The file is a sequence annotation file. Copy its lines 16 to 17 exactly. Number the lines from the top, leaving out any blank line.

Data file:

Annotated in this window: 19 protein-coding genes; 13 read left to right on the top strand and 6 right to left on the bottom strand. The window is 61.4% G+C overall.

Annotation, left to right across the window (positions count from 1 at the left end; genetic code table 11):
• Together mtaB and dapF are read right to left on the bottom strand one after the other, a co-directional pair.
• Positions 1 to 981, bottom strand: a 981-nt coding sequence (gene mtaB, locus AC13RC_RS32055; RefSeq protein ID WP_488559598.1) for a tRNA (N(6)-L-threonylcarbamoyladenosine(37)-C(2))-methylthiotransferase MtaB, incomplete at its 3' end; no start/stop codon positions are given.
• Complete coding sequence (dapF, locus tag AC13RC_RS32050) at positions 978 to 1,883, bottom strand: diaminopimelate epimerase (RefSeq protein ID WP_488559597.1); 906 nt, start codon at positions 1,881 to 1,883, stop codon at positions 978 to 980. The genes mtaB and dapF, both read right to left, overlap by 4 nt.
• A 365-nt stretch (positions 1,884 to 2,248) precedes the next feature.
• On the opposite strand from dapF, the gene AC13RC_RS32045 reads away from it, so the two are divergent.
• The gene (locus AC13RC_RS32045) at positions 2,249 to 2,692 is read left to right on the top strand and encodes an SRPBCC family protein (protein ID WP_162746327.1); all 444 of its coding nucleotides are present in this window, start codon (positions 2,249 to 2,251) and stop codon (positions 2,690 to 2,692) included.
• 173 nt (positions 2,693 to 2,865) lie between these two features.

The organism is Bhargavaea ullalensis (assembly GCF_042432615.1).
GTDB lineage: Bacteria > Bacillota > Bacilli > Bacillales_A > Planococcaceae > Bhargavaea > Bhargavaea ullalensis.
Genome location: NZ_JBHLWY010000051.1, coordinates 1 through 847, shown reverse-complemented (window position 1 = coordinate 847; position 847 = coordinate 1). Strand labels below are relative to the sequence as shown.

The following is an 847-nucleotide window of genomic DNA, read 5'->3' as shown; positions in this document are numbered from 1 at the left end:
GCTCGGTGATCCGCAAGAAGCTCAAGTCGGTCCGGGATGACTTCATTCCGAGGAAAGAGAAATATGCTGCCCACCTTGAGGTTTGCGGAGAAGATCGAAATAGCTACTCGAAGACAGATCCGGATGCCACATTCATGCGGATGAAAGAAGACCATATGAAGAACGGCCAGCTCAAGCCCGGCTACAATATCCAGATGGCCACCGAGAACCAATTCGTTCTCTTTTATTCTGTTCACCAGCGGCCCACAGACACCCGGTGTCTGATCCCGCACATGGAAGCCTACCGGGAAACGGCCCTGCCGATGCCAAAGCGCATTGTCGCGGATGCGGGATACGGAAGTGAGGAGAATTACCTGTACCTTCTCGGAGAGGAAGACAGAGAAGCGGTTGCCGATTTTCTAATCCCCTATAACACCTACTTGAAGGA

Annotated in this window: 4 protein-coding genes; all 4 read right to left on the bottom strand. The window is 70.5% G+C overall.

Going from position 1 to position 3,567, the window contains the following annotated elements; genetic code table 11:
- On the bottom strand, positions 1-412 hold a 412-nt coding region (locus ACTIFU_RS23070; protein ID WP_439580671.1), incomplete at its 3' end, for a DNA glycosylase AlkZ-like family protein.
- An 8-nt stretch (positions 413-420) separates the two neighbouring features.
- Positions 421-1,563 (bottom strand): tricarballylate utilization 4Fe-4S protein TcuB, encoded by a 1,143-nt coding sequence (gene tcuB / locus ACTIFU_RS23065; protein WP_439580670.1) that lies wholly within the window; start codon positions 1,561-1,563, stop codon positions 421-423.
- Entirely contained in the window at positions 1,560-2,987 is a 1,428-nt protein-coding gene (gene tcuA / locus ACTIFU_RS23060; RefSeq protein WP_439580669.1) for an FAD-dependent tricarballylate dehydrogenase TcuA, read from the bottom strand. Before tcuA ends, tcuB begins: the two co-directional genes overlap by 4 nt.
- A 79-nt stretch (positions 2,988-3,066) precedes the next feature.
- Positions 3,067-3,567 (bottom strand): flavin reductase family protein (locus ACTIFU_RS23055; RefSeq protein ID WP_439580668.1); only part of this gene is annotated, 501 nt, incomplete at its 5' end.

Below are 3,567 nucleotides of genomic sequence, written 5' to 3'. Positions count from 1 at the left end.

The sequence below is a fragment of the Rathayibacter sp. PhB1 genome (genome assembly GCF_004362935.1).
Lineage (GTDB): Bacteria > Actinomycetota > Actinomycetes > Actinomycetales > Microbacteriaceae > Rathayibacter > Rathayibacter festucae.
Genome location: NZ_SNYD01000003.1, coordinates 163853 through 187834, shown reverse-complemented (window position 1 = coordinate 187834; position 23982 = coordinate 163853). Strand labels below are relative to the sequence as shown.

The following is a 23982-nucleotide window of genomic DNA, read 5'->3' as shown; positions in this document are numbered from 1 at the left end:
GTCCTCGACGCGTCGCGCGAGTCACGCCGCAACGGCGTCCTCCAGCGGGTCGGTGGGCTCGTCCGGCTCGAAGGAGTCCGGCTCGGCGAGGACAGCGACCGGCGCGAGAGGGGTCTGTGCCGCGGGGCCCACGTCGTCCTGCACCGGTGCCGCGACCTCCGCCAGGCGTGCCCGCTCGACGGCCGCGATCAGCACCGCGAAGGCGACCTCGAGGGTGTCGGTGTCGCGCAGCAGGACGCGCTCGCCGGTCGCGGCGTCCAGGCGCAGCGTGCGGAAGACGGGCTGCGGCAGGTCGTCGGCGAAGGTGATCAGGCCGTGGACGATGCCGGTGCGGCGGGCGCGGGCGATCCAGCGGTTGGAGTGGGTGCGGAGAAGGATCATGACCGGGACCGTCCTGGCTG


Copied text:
Going from position 1 to position 3,567, the window contains the following annotated elements; genetic code table 11:
- On the bottom strand, positions 1-412 hold a 412-nt coding region (locus ACTIFU_RS23070; protein ID WP_439580671.1), incomplete at its 3' end, for a DNA glycosylase AlkZ-like family protein.